Not long ago, Frederic Eliot, head chef at Scales in Portland, posted a few choice words on Facebook. To Mainers, they were fightin’ words.

“Fiddleheads are gross,” he wrote. “They taste like moss when raw and then cooked, have zero flavor. Sorry hipsters.”

The post (which made me laugh) drew a ton of protests from the chef’s friends, but I understood where he was coming from, completely. Why? Because I feel the same way about rhubarb.

My opinions about rhubarb are as unpopular as Eliot’s in my little corner of the newsroom, specifically in the chair occupied by food editor Peggy Grodinsky, lover of rhubarb in all its icky forms. She’s always trying to get me to eat it, and swears she could present it in a form that would be palatable to me. (Is that the only demand we require of our food these days? That it be tolerable?)

Oh, I will eat rhubarb occasionally, if I am hungry enough and it is disguised well enough (meaning drowning in sugar). But I don’t seek it out. Eliot, I discovered after a little back-and-forth, loves rhubarb jam. Do you know how much sugar goes into a basic rhubarb jam? For every 2 pounds or so of chopped rhubarb, you’re looking at a whole pound of sugar. And don’t get me started on that staple dessert of spring, strawberry-rhubarb pie. It ought to be called “A Waste of Good Strawberries.”

I don’t like the texture or extreme tartness of rhubarb. So shoot me. When Peggy begs me to reconsider, you know what I’m thinking? “Why is it so important to you that I like this odd, stringy stalk that looks like red celery?” It’s not like I’m saying I hate puppies. There’s no need to call the FBI to investigate my latent serial killer tendencies. Everyone has a food they don’t care for. (In the Facebook fiddlehead exchange, one commenter noted that drinking Moxie was like “taking a sip from a flat can of Tab that had been used as an ashtray.”)


My father hates broccoli with a passion. I have his genes, yet I love cruciferous vegetables, including broccoli. But I respect his tastes and never cook broccoli when I’m visiting. A lot of people gag at the sight of cauliflower, but I think an uncooked head of cauliflower is nothing less than a work of art. With the help of a hungry friend, I once consumed an entire (small) head of roasted cauliflower at Walkers Maine in Cape Neddick. And the fried cauliflower I had at Baharat in Portland a few weeks ago was so dreamy, I was tempted to order a second portion. I like bitter greens, and I love the tartness of kombucha. But undoctored, cooked rhubarb is too tart and feels a little slimy to me, like nature’s pink snot.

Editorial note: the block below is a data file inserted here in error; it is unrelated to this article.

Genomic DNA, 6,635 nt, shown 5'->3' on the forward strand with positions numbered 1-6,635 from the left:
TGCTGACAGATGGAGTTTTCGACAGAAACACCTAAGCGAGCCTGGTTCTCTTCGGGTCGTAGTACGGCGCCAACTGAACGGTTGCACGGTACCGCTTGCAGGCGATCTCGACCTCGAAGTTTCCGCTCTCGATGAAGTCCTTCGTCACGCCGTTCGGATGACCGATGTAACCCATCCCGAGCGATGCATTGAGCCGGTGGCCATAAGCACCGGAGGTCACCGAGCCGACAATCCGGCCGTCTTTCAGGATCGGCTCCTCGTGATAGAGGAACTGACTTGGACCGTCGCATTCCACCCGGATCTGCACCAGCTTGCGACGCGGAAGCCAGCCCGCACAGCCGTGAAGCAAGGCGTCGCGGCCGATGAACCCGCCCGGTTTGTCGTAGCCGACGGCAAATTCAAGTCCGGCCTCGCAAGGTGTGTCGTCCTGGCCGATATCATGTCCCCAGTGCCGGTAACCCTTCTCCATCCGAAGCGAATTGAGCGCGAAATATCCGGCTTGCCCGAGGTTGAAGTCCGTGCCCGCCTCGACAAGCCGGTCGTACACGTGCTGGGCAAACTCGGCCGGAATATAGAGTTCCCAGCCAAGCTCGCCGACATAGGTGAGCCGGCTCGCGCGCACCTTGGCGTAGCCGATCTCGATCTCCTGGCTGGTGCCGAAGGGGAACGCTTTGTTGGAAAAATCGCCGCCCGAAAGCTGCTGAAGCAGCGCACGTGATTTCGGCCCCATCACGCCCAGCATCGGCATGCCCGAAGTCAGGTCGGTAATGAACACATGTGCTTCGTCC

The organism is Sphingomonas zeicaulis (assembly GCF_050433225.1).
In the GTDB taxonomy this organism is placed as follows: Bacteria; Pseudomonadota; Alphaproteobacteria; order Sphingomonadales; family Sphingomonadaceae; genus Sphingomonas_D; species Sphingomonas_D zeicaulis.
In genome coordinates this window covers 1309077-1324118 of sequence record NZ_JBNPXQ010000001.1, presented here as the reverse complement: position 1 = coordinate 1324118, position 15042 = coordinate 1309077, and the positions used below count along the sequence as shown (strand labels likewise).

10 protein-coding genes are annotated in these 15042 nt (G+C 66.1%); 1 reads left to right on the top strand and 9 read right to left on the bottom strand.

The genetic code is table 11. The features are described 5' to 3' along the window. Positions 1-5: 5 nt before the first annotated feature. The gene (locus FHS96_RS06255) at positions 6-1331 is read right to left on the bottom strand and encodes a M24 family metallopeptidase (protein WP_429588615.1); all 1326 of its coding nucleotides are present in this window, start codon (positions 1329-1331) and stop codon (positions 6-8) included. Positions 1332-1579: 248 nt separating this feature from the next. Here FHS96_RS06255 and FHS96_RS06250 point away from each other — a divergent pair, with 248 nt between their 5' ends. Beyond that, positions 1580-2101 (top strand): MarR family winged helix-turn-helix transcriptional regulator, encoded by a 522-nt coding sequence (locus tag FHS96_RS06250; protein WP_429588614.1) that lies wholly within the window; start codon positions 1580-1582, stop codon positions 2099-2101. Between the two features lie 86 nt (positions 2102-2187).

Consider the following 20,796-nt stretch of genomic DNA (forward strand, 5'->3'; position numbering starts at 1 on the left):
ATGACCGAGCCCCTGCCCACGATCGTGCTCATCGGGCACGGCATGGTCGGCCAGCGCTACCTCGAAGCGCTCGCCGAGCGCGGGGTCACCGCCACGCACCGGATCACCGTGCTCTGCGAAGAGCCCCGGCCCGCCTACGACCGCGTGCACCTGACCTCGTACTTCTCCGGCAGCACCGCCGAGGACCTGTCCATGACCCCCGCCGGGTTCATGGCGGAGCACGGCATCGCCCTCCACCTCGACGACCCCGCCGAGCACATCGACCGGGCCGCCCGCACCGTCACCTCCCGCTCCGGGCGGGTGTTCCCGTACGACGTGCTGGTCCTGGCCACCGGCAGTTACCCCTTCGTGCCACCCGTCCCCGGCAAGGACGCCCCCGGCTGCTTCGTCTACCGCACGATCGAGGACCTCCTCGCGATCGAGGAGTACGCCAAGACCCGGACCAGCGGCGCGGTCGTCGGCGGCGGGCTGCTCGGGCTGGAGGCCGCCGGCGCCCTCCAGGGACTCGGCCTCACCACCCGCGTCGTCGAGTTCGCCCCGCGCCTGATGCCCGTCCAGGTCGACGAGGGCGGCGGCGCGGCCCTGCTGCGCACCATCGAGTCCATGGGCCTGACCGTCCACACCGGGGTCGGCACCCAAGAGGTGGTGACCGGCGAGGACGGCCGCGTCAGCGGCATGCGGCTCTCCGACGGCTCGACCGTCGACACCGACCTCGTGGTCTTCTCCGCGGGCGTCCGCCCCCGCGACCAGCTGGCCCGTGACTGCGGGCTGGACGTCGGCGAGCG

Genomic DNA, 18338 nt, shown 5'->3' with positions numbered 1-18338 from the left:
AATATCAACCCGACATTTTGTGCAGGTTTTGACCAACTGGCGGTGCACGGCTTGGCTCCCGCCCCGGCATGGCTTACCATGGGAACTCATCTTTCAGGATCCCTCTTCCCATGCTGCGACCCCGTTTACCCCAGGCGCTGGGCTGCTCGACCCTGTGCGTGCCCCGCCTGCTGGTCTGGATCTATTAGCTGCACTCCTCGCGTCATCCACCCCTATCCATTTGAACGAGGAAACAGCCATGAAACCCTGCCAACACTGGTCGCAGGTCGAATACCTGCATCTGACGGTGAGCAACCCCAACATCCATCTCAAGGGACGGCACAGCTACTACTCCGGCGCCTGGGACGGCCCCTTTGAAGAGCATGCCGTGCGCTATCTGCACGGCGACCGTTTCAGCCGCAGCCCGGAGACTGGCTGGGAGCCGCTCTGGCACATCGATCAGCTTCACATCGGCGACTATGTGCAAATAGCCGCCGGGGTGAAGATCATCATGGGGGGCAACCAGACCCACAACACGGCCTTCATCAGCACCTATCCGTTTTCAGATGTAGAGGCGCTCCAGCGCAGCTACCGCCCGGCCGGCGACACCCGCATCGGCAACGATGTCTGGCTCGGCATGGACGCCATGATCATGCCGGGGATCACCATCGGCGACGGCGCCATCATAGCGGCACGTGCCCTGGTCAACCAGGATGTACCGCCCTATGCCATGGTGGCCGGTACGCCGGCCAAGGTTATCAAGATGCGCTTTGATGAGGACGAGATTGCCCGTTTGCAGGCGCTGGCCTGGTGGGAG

Five years ago, I wrote a column headlined “Recipes to Make Rhubarb Haters Reconsider,” for which I had to interview chefs about the creative ways they were cooking with rhubarb, such as in rhubarb cocktails and rhubarb-hibiscus crepes. Did that change my mind? No.

I am not alone in my disdain for rhubarb. Entire blogs and websites are dedicated to the topic. Consider the “I Hate Rhubarb” Facebook page, which is apparently based in Australia. The page has a few photos of people making funny “Rhubarb Faces”; they look as if they are sniffing sweaty, stinky sneakers. The page notes that rhubarb “is actually a weed that someone decided to eat centuries ago. It can be toxic and only ever gets used with loads of sugar.”

“We have all been conned!”

Maybe the love of rhubarb is a regional quirk. Rhubarb was around (more or less) in my Southern childhood, but people don’t eat it there the way they do here in New England. Here, I believe, love of rhubarb is heavily influenced by that first, desperate whiff of spring. It’s another sign, along with crocuses and fiddleheads, that our long winter slog is at last coming to an end. If deadly foxgloves thrived in spring, we’d probably eat those, too.